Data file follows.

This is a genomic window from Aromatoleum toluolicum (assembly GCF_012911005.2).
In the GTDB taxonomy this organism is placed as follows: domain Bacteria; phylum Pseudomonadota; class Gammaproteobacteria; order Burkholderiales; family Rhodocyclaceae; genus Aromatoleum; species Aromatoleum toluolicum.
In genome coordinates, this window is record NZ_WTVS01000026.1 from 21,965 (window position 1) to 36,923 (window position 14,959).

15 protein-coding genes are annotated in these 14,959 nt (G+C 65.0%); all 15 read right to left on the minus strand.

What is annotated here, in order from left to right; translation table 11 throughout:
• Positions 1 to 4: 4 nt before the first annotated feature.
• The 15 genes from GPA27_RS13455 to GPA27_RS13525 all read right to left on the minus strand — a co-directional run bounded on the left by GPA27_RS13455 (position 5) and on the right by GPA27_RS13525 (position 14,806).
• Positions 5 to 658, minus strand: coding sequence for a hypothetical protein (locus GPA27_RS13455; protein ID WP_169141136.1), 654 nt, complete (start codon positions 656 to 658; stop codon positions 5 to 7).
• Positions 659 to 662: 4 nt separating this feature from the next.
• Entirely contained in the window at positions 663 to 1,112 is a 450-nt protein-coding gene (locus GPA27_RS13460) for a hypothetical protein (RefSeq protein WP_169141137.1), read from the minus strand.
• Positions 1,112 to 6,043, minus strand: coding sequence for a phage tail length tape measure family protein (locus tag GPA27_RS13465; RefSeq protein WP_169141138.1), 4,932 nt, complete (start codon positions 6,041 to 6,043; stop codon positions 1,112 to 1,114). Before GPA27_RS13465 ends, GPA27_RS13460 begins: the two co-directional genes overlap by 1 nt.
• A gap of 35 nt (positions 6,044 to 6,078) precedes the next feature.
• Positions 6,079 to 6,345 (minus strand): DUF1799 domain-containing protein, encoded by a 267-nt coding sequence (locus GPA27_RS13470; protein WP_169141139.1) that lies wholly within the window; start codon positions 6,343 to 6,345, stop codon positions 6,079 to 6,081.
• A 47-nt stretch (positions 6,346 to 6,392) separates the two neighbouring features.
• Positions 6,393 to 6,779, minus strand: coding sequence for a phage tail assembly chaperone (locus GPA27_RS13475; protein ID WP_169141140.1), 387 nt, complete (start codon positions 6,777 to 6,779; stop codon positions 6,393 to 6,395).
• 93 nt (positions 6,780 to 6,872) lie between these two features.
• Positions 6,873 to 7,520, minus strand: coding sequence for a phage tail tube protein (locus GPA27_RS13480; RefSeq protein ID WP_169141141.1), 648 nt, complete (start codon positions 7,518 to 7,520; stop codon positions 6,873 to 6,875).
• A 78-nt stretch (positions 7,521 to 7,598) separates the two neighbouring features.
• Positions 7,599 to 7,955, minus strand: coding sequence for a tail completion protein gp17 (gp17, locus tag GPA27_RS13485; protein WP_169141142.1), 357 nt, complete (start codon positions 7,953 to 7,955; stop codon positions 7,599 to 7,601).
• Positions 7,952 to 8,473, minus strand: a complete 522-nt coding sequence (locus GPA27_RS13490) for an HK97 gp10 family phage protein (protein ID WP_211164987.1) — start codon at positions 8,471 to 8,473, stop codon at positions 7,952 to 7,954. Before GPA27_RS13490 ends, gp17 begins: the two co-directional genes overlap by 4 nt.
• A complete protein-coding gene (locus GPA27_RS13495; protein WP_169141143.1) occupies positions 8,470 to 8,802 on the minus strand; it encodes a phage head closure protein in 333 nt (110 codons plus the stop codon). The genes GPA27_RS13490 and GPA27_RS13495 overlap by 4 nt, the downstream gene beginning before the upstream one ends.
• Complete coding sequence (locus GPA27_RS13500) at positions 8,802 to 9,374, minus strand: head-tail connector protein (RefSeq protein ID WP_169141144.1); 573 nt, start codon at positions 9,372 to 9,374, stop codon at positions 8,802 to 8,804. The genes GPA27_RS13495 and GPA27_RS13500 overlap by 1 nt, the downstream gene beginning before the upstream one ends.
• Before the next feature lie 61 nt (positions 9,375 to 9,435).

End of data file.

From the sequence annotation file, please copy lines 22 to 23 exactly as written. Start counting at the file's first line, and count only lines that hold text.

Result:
• Complete coding sequence (locus GPA27_RS13500) at positions 8,802 to 9,374, minus strand: head-tail connector protein (RefSeq protein ID WP_169141144.1); 573 nt, start codon at positions 9,372 to 9,374, stop codon at positions 8,802 to 8,804. The genes GPA27_RS13495 and GPA27_RS13500 overlap by 1 nt, the downstream gene beginning before the upstream one ends.
• Before the next feature lie 61 nt (positions 9,375 to 9,435).